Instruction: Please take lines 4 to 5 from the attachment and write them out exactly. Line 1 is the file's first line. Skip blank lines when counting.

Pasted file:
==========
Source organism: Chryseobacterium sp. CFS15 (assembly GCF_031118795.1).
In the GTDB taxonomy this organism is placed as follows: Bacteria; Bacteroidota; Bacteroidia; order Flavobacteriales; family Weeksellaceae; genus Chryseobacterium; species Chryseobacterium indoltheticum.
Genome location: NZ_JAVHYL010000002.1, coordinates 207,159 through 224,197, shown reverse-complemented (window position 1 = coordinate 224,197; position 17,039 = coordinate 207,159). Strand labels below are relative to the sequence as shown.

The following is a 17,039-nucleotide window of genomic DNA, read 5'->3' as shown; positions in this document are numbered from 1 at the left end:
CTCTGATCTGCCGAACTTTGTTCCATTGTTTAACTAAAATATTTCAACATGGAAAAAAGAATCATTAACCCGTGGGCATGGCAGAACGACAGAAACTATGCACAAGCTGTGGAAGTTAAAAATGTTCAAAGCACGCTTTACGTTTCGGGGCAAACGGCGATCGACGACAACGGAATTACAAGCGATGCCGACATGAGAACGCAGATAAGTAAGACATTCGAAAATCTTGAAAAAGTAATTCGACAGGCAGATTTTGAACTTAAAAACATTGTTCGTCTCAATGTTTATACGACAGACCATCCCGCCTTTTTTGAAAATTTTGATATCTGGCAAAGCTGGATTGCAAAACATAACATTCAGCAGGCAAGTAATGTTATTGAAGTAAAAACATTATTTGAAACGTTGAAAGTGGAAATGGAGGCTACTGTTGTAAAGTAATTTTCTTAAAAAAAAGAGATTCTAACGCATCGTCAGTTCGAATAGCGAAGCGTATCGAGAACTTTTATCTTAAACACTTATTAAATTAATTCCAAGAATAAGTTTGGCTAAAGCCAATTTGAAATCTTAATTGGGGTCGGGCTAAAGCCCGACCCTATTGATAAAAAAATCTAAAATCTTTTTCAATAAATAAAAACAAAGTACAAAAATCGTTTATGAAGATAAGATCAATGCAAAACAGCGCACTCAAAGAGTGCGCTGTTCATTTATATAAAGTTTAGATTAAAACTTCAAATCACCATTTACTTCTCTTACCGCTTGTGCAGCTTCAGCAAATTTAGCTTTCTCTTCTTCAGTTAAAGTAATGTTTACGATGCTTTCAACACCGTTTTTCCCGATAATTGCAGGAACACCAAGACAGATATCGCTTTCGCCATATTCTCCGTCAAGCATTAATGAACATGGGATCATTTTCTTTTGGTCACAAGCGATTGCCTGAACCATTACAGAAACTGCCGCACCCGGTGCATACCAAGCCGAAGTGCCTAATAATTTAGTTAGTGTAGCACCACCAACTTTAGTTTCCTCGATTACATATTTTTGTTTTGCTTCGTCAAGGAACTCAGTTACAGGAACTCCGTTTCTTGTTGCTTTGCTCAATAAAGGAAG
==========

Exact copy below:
The following is a 17,039-nucleotide window of genomic DNA, read 5'->3' as shown; positions in this document are numbered from 1 at the left end:
CTCTGATCTGCCGAACTTTGTTCCATTGTTTAACTAAAATATTTCAACATGGAAAAAAGAATCATTAACCCGTGGGCATGGCAGAACGACAGAAACTATGCACAAGCTGTGGAAGTTAAAAATGTTCAAAGCACGCTTTACGTTTCGGGGCAAACGGCGATCGACGACAACGGAATTACAAGCGATGCCGACATGAGAACGCAGATAAGTAAGACATTCGAAAATCTTGAAAAAGTAATTCGACAGGCAGATTTTGAACTTAAAAACATTGTTCGTCTCAATGTTTATACGACAGACCATCCCGCCTTTTTTGAAAATTTTGATATCTGGCAAAGCTGGATTGCAAAACATAACATTCAGCAGGCAAGTAATGTTATTGAAGTAAAAACATTATTTGAAACGTTGAAAGTGGAAATGGAGGCTACTGTTGTAAAGTAATTTTCTTAAAAAAAAGAGATTCTAACGCATCGTCAGTTCGAATAGCGAAGCGTATCGAGAACTTTTATCTTAAACACTTATTAAATTAATTCCAAGAATAAGTTTGGCTAAAGCCAATTTGAAATCTTAATTGGGGTCGGGCTAAAGCCCGACCCTATTGATAAAAAAATCTAAAATCTTTTTCAATAAATAAAAACAAAGTACAAAAATCGTTTATGAAGATAAGATCAATGCAAAACAGCGCACTCAAAGAGTGCGCTGTTCATTTATATAAAGTTTAGATTAAAACTTCAAATCACCATTTACTTCTCTTACCGCTTGTGCAGCTTCAGCAAATTTAGCTTTCTCTTCTTCAGTTAAAGTAATGTTTACGATGCTTTCAACACCGTTTTTCCCGATAATTGCAGGAACACCAAGACAGATATCGCTTTCGCCATATTCTCCGTCAAGCATTAATGAACATGGGATCATTTTCTTTTGGTCACAAGCGATTGCCTGAACCATTACAGAAACTGCCGCACCCGGTGCATACCAAGCCGAAGTGCCTAATAATTTAGTTAGTGTAGCACCACCAACTTTAGTTTCCTCGATTACATATTTTTGTTTTGCTTCGTCAAGGAACTCAGTTACAGGAACTCCGTTTCTTGTTGCTTTGCTCAATAAAGGAAG